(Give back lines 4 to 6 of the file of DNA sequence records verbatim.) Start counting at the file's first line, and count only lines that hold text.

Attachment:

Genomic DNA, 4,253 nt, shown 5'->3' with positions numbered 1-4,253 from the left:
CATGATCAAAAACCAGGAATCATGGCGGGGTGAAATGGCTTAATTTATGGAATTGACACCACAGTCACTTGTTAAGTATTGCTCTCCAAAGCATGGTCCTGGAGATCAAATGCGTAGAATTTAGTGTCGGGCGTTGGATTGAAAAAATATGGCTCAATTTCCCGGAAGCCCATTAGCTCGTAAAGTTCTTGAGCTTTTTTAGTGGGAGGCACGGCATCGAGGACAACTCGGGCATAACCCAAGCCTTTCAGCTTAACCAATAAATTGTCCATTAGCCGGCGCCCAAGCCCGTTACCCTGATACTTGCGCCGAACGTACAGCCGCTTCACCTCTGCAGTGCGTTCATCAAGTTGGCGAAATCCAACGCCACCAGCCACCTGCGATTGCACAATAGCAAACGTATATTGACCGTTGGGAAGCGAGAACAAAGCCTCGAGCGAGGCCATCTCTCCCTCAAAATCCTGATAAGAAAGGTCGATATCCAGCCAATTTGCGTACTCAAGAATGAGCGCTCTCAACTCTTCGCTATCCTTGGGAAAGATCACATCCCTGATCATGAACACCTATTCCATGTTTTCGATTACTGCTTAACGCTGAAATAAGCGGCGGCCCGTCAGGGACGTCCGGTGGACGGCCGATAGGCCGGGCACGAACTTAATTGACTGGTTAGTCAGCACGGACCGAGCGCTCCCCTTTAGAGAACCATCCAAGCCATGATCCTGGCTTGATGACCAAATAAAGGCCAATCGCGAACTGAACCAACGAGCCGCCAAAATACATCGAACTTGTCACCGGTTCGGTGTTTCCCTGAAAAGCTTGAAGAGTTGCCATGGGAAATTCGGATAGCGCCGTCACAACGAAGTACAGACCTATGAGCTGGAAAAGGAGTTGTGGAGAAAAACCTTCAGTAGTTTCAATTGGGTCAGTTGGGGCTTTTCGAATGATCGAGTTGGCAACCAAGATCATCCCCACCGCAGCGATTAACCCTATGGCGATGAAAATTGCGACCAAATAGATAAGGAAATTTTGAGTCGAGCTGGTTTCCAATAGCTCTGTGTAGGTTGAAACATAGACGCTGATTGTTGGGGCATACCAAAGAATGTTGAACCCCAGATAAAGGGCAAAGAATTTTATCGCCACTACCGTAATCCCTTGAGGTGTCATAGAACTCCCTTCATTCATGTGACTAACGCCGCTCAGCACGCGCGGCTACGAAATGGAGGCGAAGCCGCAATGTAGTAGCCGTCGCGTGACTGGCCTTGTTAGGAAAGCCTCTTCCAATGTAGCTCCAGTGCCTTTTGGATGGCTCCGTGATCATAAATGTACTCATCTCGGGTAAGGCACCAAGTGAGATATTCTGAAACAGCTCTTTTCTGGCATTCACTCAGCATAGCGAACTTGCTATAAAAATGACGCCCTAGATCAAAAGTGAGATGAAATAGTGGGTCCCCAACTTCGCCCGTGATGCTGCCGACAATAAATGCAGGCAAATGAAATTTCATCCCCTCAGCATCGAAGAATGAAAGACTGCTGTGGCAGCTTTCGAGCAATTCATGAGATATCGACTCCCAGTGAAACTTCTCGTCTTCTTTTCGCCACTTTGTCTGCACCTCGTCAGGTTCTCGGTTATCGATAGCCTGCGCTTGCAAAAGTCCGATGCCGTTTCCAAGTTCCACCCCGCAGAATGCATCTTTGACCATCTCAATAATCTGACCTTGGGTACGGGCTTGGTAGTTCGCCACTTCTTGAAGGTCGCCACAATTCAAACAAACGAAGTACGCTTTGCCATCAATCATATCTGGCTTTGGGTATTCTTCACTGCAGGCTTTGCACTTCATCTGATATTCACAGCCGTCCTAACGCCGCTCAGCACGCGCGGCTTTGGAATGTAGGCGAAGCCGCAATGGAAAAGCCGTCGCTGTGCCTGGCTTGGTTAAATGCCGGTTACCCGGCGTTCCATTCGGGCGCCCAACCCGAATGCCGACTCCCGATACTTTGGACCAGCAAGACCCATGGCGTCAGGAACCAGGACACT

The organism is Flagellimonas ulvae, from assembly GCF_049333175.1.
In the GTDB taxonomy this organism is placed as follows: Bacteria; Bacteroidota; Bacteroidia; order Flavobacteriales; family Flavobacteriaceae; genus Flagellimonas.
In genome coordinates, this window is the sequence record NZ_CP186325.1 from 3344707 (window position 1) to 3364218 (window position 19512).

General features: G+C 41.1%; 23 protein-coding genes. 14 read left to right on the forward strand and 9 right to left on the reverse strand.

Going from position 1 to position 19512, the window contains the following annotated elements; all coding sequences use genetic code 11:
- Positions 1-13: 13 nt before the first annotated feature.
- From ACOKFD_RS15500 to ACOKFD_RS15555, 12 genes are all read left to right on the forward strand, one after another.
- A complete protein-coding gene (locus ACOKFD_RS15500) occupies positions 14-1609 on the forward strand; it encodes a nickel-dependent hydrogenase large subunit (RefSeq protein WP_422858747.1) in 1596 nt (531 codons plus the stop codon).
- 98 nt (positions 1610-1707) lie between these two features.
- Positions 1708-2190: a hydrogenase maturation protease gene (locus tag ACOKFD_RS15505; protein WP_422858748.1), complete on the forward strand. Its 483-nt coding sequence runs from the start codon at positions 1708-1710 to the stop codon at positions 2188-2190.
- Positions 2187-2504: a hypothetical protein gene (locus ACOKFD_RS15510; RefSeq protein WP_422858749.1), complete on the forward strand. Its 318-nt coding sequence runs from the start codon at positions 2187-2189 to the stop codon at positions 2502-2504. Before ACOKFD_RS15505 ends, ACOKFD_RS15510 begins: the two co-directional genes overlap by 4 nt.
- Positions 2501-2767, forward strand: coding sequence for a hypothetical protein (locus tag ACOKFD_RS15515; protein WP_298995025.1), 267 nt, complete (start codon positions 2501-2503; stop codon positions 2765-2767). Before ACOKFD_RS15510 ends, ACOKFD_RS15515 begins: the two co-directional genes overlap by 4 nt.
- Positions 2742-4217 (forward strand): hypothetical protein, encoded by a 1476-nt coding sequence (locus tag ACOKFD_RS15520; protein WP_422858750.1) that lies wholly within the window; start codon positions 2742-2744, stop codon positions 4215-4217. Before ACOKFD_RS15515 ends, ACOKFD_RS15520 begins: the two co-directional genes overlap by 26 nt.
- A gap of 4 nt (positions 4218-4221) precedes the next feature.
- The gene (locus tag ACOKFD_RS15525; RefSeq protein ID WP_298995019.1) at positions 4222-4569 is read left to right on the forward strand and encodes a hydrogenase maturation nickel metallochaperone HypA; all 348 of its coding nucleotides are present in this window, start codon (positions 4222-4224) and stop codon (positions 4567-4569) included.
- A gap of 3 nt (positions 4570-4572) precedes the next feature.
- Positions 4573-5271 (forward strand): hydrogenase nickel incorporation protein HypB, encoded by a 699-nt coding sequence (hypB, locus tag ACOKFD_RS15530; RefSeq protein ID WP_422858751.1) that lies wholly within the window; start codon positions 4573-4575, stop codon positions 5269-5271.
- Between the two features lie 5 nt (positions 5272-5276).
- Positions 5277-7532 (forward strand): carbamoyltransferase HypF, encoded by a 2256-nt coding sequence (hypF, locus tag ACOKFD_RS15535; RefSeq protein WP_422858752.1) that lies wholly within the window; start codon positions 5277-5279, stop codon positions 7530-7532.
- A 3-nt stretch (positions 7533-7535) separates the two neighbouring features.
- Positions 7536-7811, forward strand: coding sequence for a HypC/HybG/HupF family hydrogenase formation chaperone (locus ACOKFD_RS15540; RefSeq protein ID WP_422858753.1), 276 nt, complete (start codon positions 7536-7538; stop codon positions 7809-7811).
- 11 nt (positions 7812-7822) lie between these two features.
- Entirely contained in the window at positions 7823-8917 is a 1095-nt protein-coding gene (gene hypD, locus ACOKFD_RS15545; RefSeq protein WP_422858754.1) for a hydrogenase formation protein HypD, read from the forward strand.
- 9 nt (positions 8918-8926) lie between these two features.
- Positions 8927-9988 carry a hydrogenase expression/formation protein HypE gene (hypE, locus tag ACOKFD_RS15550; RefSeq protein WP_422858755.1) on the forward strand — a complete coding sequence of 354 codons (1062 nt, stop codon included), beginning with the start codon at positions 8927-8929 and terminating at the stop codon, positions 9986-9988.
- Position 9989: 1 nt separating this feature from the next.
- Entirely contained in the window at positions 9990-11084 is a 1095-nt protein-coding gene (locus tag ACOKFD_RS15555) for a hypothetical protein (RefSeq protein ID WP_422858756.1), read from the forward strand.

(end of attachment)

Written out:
In the GTDB taxonomy this organism is placed as follows: Bacteria; Bacteroidota; Bacteroidia; order Flavobacteriales; family Flavobacteriaceae; genus Flagellimonas.
In genome coordinates, this window is the sequence record NZ_CP186325.1 from 3344707 (window position 1) to 3364218 (window position 19512).

General features: G+C 41.1%; 23 protein-coding genes. 14 read left to right on the forward strand and 9 right to left on the reverse strand.